The importance of data in cross-border payments in Africa

26 Apr 2022 14:00h - 15:00h

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Event report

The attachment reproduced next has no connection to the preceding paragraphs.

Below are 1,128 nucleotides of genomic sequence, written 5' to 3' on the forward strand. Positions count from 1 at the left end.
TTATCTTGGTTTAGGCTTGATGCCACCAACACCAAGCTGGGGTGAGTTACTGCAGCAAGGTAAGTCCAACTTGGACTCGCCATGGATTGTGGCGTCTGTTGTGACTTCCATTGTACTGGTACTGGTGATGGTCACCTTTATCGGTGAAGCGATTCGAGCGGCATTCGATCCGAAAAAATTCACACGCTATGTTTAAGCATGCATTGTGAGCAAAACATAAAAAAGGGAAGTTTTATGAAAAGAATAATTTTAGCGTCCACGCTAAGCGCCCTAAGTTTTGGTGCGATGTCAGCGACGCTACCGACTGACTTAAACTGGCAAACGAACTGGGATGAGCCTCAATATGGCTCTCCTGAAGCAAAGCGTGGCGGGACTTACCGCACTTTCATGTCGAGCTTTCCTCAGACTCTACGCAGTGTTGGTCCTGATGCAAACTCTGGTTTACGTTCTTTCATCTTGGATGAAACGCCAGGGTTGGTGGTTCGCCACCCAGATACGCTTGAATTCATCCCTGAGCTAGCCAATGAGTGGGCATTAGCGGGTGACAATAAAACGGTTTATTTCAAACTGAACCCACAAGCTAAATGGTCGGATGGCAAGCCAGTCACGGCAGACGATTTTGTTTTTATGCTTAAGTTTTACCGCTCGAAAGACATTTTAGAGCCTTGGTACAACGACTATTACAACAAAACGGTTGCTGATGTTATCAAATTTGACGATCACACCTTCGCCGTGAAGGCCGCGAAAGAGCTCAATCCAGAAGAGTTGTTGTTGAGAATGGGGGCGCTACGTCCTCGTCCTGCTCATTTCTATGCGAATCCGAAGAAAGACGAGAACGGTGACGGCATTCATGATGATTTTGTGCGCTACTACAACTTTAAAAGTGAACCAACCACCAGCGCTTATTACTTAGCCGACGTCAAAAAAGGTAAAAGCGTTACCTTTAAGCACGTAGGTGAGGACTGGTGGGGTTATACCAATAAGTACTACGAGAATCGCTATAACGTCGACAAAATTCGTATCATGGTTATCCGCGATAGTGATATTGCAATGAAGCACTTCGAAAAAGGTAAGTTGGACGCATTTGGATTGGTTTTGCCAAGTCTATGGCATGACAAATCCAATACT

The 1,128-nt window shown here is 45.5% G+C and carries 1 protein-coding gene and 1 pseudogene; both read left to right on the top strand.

This session shed light on the recent initiatives on cross-border payments in Africa. Ms Karen Nadasen (CEO, Payu South Africa) opened the session and highlighted that, after the African Free Trade Area is signed, the implementation is the next critical hurdle. Nadasen gave the floor to Mr Stephan Alexander Bethe (Head of Division Trade, BMZ) for providing opening remarks. Bethe stressed that digital technologies had kept us and our economies running. In that sense, the pandemic had not just generated disruption but also unleashed a new spirit of creativity, and highlighted the power of e-commerce. For African countries to harness digital trade and e-commerce for development and increase their contributions to post-pandemic recovery, governments need to step their policies up in several domains to build a sound ecosystem for this type of trade. The pan-African e-commerce initiative aims to support improvements in the framework conditions for cross-border e-commerce and Africa. Since 2020, when the initiative was launched, a lot has been achieved. It helped the East African community in developing a regional e-commerce strategy, expected to be adopted in the near future. Emmanuel Khisa (Project Manager E-payment and E-commerce, Smart Africa) elaborated on the question of the role African Continental Free Trade Area (AfCFTA) will play in unlocking e-commerce in the African continent. According to Khisa, AfCFTA presents one of the most critical initiatives made by the leaders in the continent, in terms of bringing together 55 diverse countries into one single bloc, which will also be the largest trading bloc. There is a deliberate desire to force commerce, mainly e-commerce. We see the increase in intentional steps by the AfCFTA Secretariat to partner with ECOWAS, Smart Africa, and the pan-African payment system (PAPPS). During the pandemic, there was an explosion in mobile and cross-border payments, which aligns with the overall objectives of AfCFTA. There is a great deal of excitement within the AfCFTA Secretariat. In his view, AfCFTA presents an interesting opportunity and exciting future for 800 million young people who are mobile-fast, with e-commerce playing a critical role.   John Bosco Sebabi (Deputy Chief Executive Officer, PAPSS) explained how Afreximbank’s new pan-African payment system (PAPPS) works and why it is essential for the implementation of the AfCFTA. He underlined that, with the advent of AfCFTA, the payment system has come to the forefront. Several pillars underpin the implementation of the AfCFTA; the most vital one is the PAPPS, which encompasses the whole payment process, and makes sure that payments are made instantly and in local currencies. Accordingly, PAPPS is a powerful instrument for implementing AfCFTA.  Khisa spoke about digital identity and its role in unlocking e-commerce. In 2017, the Economic Commission for Africa (ECA) and the World Bank published a report stating that 500 million people, globally, do not have an identity, and that the majority of them are from the African continent. He explained that whenever you go to online platforms, there is a need to have some kind of identity. Smart Africa produced a blueprint for digital identity. One of its recommendations was to look at the whole area of harmonising all digital IDs across the continent. Smart Africa Trust Alliance is a continental exchange through which ID information is shared, whether it is national or mobile identity, with the objective of having seamless sharing of identity regardless of borders. By Kristina Hojstricova